INTERVIEW: Meet the founder of She's on the Money - Victoria Devine

Recently, I’ve started to realise that I need to take control of my finances. I’ve spent my whole life (basically) living pay cheque to pay cheque, not really keeping track of my spending and not thinking about my future. When I stumbled across the first episode of the ‘She’s on the Money’ podcast, I was hooked. FINALLY, someone who could talk about finance in a straightforward, relatable way.

From investing your money to working out ow to get rid of bad debt, financial advisor Victoria Devine covers it all on one of Australia’s fastest growing podcast with host Annabelle Lee. I’ve listened to the podcast religiously since it first began, and posted about it on Instagram a few times. I’m so honoured to bring you this interview with Victoria, founder of She’s on the Money and Director and Co-Founder of Zella.

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Hi Victoria, so nice to chat with you... is it weird I’m totally fangirling?! For those who don’t know you from the She’s on the Money, could you please introduce yourself? 
Hello!! That’s actually hilarious, definitely not fangirl worthy however I’m very flattered! By way of introduction, I am Victoria Devine, and I’m a Financial Adviser who’s wildly passionate about empowering women to change their relationship with money for the better. I’m also a very proud cat mum who enjoys going to pilates classes and having brunch on Sundays.

 How did you first get into finance? Where did your passion come from?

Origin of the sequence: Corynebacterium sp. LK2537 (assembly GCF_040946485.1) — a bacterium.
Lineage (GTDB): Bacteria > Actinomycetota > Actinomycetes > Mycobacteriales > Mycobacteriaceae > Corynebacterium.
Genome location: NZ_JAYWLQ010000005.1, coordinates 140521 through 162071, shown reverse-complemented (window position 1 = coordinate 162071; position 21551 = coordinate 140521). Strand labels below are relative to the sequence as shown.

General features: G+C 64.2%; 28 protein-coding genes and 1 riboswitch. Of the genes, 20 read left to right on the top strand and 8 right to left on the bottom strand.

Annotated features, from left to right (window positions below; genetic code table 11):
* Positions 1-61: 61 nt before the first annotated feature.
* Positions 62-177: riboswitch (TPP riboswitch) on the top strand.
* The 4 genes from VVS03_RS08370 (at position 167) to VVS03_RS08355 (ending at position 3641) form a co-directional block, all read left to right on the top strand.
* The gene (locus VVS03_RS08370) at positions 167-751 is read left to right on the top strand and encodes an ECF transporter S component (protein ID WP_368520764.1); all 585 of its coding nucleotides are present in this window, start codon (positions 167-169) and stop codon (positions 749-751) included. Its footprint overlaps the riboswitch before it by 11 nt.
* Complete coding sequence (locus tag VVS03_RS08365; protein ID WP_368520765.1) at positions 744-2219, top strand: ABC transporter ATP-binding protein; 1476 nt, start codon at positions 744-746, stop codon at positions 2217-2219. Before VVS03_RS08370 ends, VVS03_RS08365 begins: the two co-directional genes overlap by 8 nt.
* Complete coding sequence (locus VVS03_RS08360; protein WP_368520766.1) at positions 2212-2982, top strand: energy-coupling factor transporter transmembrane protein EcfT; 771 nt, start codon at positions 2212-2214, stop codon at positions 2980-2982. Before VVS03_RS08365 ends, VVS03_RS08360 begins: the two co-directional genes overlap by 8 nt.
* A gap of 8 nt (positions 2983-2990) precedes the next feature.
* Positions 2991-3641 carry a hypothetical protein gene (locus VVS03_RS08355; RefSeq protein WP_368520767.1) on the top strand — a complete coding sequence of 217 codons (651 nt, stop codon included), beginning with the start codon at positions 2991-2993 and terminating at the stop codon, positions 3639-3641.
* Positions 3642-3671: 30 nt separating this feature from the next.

Had you told me when I was at university that I’d end up working in finance I would have laughed! Prior to working in finance, I worked in Organisational Psychology as a Culture and Engagement Consultant and absolutely loved what I did in that space – however I consistently found myself being led back to finance. Speaking to people on a daily basis about workplace stress made me very aware of the impact financial stress was having on people and finance felt like something I should learn more about. From there, I fell in love with the impact good financial literacy could have on people – and I guess the rest is history!

 And from there, how did She’s the Money come to life?

After working in the financial advice space for a while, servicing high net wealth clients and really getting to see the impact good financial advice has – I kept finding myself frustrated with the lack of access women my age had to good financial literacy resources. I was also starting to see there was a lot of confusion around what the difference between Financial Advice and Financial Literacy was, so I started to run workshops called “She’s on the Money” for women who wanted to understand their finances better. A while later, I created a Facebook group where people who had attended our workshops could keep in touch and have their money questions answered. From there, it’s grown into a thriving community of women who just want to be more financially literate and it’s incredible. The podcast felt like a natural progression from there as it gave She’s on the Money another avenue to empower women to take control of their finances.  

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 Alright, let’s talk MONEY. Firstly, you talk about good debt and bad debt on your podcast. What’s the difference, and should we be worried?! 

Before you take on any form of debt, regardless of whether that's a new credit card or a home loan - you need to have a think about how this debt is going to help you reach your financial goals.

Quite simply, good debt is debt that is helping you to achieve your financial goals, and bad debt is debt that will put you in a worse off position, and stop you from achieving your goals.